3. What are some of the biggest challenges you and the team have faced over the past 18 months?
Over the past 18 months, we have witnessed the fastest recovery in equity markets in history, following the deepest economic recession since World War II. If we take a step back, 12 months ago we were in a market environment where a handful of stocks (the FAANG stocks) had contributed to more than 50% of the overall performance of the S&P500 index. This had in turn driven the outperformance of the U.S. markets, compared to the rest of the world. This narrow lead in performance was not favourable to our portfolios, which are geographically diversified and carried an underweight position to mega cap growth-oriented stocks (such as the U.S. technology sector). Our valuation indicators were telling us that this was unsustainable, given the magnitude of the valuation gap and that the biggest opportunities were outside this segment. But, despite this fundamental opportunity, U.S. tech continued to outperform, as the pandemic meant a shift in consumer and working patterns, which was beneficial to technology stocks.
We, therefore, faced a huge challenge with this strategy not playing out, up until vaccines were announced in late 2020. However, in November 2020, we saw a significant rotation from growth to value and from U.S. to non-U.S. stocks. Whilst the period prior to the recovery was somehow challenging, our tilt towards value and non-U.S. stocks did bode well for the portfolio at the end of 2020 and the beginning of 2021.
4. Why do you believe investors should consider investing in a multi-asset fund?
One of the most significant benefits of a multi-asset fund is the diversification it offers. Diversification works because different types of investments often don’t perform in the same way at the same time, enabling you to spread risk and improve the potential for returns.
Diversification is also a great tool to smooth out portfolios returns and lessen the effects of short-term market volatility. By investing in a wide range of asset classes, you can potentially achieve less volatile returns than those that might come from investing in just a lone asset class, like equities, for example.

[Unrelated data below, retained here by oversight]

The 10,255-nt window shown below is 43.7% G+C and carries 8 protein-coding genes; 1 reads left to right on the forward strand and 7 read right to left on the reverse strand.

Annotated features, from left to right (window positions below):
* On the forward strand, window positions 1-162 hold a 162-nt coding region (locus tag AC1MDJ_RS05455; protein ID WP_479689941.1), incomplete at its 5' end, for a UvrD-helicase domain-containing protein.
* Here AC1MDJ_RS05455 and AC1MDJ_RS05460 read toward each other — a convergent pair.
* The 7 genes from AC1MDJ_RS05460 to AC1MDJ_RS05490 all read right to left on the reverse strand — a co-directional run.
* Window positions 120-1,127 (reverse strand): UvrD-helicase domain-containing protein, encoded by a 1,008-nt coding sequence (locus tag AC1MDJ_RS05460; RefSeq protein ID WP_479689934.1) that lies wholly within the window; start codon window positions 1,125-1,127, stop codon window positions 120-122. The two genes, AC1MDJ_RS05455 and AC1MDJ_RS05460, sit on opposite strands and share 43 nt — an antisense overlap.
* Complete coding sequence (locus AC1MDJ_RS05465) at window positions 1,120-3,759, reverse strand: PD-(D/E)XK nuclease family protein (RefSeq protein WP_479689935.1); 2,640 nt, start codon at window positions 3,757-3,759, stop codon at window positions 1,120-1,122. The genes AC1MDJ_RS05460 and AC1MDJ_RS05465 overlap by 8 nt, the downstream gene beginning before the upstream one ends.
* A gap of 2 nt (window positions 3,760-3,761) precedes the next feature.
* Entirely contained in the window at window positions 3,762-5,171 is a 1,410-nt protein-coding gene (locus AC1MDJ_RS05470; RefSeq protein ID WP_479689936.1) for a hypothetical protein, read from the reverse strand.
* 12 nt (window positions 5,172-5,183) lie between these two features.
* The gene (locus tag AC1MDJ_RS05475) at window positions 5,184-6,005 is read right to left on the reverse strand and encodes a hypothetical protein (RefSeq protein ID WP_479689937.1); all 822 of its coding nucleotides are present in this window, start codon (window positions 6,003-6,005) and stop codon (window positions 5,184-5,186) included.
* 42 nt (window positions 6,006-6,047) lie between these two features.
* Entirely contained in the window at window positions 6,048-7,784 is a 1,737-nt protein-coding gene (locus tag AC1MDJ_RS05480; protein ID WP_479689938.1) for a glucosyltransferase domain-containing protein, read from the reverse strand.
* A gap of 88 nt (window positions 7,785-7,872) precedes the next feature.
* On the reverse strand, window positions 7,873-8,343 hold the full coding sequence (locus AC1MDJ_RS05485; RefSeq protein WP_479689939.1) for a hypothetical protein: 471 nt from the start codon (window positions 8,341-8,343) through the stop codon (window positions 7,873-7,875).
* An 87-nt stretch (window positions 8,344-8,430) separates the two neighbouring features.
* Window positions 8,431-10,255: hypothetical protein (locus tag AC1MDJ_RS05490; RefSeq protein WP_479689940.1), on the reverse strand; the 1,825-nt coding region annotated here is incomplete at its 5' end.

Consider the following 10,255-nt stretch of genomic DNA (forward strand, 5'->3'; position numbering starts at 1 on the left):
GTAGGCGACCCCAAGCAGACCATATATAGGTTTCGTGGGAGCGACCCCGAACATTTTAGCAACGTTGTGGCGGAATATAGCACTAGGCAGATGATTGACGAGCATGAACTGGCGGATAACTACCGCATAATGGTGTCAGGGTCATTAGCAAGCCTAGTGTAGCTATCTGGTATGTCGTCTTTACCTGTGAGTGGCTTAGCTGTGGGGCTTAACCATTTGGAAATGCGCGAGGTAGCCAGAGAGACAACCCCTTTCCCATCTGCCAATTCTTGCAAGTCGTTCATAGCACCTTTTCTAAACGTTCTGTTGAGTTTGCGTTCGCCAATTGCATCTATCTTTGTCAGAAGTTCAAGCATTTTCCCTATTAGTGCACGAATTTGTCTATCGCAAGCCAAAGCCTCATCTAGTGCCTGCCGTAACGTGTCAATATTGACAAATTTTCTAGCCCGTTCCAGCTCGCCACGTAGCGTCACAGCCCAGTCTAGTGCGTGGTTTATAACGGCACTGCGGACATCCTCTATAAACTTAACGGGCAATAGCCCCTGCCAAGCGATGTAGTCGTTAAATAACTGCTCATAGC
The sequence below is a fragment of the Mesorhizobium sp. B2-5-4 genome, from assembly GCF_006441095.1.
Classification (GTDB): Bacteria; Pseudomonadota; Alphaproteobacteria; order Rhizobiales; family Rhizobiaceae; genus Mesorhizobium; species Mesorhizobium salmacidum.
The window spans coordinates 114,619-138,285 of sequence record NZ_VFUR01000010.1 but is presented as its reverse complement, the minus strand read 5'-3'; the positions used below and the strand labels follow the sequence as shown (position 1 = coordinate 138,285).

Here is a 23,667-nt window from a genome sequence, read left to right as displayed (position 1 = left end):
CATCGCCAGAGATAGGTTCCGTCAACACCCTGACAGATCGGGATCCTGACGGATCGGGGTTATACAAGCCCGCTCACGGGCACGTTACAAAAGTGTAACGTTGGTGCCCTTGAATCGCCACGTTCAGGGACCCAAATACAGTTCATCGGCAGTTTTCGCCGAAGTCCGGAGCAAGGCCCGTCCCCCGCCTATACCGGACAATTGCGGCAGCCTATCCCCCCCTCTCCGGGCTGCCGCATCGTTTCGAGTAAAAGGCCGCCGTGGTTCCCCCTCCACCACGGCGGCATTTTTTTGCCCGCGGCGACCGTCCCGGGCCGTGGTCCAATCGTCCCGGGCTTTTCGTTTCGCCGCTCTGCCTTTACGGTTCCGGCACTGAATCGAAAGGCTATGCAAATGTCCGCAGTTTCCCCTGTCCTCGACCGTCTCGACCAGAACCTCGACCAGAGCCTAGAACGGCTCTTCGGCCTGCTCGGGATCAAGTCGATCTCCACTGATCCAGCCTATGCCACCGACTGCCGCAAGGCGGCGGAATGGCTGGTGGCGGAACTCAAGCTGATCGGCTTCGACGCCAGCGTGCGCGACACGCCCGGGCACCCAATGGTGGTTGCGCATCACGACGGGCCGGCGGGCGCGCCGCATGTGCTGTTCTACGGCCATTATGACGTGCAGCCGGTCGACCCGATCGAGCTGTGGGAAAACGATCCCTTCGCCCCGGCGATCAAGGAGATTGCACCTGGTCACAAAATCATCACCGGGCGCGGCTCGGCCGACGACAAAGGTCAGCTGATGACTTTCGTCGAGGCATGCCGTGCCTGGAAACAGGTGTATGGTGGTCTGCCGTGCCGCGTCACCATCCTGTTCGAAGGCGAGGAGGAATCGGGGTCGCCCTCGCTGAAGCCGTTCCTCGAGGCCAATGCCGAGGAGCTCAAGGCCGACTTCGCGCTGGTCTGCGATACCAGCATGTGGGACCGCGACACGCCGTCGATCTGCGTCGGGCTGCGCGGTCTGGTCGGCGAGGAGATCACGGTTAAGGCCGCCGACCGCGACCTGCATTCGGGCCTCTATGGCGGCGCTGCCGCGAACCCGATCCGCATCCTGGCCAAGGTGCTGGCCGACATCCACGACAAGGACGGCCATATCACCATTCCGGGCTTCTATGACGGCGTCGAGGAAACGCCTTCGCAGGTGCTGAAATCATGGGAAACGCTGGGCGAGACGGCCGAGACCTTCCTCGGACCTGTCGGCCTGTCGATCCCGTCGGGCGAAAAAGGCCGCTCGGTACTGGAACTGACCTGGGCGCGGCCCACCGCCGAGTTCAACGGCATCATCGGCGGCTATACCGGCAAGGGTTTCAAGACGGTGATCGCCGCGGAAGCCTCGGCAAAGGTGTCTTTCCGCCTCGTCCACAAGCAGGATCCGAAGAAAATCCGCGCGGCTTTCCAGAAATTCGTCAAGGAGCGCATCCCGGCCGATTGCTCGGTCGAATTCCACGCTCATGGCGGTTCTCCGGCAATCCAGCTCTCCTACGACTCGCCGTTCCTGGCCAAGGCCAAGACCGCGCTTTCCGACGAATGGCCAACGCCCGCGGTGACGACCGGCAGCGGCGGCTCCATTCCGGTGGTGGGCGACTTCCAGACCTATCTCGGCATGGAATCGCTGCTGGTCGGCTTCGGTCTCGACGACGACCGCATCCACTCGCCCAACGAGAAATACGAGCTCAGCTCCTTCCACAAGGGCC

If history prevails, the difference between the best and worst-performing asset classes is substantial and the winners of the current year might not be the winners of future years. If you invest in just one type of asset – such as UK equities – you may be exposed to a greater level of risk. If the stock market fell suddenly, the value of your shares would substantially fall in value. A well-diversified portfolio spreads this risk by holding other investments that aren’t correlated to shares – such as FX or government and corporate bonds. In other words, multi-asset investing means not putting all your eggs in one basket.
As well as being a multi-asset fund, our Russell Investments ICVC funds are hybrid portfolios: They combine an active multi-manager approach and passive exposures to the most efficient asset classes. This is a unique feature of our fund range, allowing you to enhance diversification and bring more flexibility. The active multi-manager approach offers access to highly skilled specialist managers who can harvest financial market opportunities. Having passive exposure allows us to keep costs under control and to be more flexible within our tactical asset allocation process. When you invest into one of the Russell Investments ICVC multi-asset funds, you have access to a magnitude of asset classes and different managers – providing unique diversification and access to our highest ranked managers.
5. Where do you see the greatest opportunities over the next three years?
As mentioned earlier, our investment process is driven by three components: cycle, valuation and sentiment. Currently, our cycle view is positive given accommodative monetary and fiscal policy as well as above-trend growth and strong corporate earnings, creating a positive medium-term environment for risky assets.
Whilst valuations in some areas of the market are stretched – such as U.S. large cap and fixed income – we see attractive valuations in some selected areas of equity markets – such as the UK and European equities, as well as emerging markets.
Given the unattractiveness of fixed income markets – which are offering negative yields when adjusted by inflation expectations – we are happy to keep a high exposure to equity and convertible bonds within our portfolios. As we believe that the valuation of U.S. stocks is high, we prefer UK stocks and, more specifically domestically oriented companies which should benefit from the post-pandemic recovery. The removal of Brexit uncertainties and the potential for an increased level of mergers and acquisitions, as we have seen recently, is also supportive for this area of the market.
Any opinion expressed is that of Russell Investments, is not a statement of fact, is subject to change and does not constitute investment advice.